Local News

Five-year agriculture census shows Pa. lost thousands of farms

Pennsylvania has lost more than 3,800 farms between 2007 and 2012, according to the latest federal agriculture census.

But the agriculture industry in Lancaster County is thriving, as farmers evolve to stay in business.

Lancaster’s Central Market is a farmer’s dream. Three days a week, it attracts crowds of people who clamor for local produce, meats and dairy products.

As Ryan Meck of Meck’s Produce can tell you, getting these products to consumers is far from easy.

“We do a little bit of everything, we wholesale, we have some restaurants that we take care of, quite a number of them,” he said. “This is our main business here though, at market, but then over the summer, we do have a roadside stand.”

Nowadays, it’s the key to staying in business as a farmer. Some contributing factors to the loss of thousands of farms in Pennsylvania, over that five-year period: consolidation of smaller farms and a period of high feed prices and low milk prices, which forced dairy farmers to sell their cows.

Those conditions pushed sixth-generation farmers Andrew and Mary Mellinger of Linden Dale Farms to reinvent their dairy farm business to a cheese-making operation and popular market stand.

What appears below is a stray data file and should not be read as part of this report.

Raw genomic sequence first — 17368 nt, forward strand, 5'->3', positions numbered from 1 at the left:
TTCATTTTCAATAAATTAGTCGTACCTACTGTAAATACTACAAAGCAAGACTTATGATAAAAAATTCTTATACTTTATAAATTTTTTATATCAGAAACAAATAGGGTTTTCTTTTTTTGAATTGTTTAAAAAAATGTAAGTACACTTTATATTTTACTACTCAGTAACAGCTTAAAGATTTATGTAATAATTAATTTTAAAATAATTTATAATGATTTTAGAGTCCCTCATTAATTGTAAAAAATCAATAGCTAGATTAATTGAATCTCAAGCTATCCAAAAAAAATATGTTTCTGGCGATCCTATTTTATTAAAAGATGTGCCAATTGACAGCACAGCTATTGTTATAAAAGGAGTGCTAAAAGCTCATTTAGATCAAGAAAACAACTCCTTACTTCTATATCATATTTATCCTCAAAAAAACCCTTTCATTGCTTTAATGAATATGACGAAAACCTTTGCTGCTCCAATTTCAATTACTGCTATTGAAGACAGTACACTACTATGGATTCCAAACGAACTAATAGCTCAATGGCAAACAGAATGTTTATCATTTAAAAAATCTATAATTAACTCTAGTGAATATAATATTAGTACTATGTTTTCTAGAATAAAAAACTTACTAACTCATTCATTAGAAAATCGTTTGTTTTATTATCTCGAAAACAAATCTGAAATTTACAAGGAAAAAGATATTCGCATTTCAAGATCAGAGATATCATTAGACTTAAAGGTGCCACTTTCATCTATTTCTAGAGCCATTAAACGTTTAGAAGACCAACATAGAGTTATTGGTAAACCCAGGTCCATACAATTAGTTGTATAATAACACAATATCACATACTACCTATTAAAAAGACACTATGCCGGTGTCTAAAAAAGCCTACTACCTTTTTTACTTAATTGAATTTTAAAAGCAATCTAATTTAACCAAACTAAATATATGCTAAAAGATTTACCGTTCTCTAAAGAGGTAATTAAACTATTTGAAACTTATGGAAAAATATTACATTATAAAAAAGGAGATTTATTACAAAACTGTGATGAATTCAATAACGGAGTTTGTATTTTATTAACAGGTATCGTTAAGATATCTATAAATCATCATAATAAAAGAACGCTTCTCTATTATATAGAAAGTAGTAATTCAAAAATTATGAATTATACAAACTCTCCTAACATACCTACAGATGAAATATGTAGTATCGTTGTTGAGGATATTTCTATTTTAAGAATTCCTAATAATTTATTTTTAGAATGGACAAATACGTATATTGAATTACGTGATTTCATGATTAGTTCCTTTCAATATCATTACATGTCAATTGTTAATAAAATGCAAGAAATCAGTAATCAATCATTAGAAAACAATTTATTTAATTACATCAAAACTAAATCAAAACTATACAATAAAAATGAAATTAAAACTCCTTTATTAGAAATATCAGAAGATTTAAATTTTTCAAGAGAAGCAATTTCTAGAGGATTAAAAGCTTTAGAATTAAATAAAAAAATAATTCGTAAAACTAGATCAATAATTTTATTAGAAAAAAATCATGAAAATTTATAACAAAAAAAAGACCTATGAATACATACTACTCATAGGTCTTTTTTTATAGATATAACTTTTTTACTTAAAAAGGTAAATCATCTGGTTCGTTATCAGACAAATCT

“With switching from cows to goats, gave us the niche market and to then to actually add value to that goat milk and turn it into cheese,” Mary Mellinger said.

Small, niche market farms like Linden Dale are actually growing, and shoppers at Central Market are making sure of that.

“It benefits the community, the local farmers and it definitely benefits your wallet to shop local,” said Allison Bittner, a Central Market shopper.

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2 Comments to “Five-year agriculture census shows Pa. lost thousands of farms”

    Penny said:
    February 22, 2014 at 9:43 AM

    WOW!! No mention of Monsanto and how the FDA and the government have worked together to TAKE the 6th generation farms. Forcing you to buy their seeds. Demading farmers make changes to their farms that the farmers couldn't afford without loans until they were so far in debt farmers started comitting suicide. WAKE UP PEOPLE!!!

    Joe said:
    February 22, 2014 at 2:48 PM

    I certainly would but, while you're sitting in traffic, have you ever wondered where all those cars come from? From overbuilding in YOUR township allowed by the people YOU elected to collect more tax revenue for the services YOU want. The overbuilding was and is the result of development on what used to be farms. Factory farms began during the Great Depression in the Mid-West. I suggest you look a bit closer to home. You like your Wal-Mart? You like your Lowes and Home Depot? You like all those strip malls? Those workers have to live somewhere and they do….on what used to be farmland. It is so very easy to point fingers. One might consider the direction. You see, MTO, when the knee jerks, it often kicks the wrong person.

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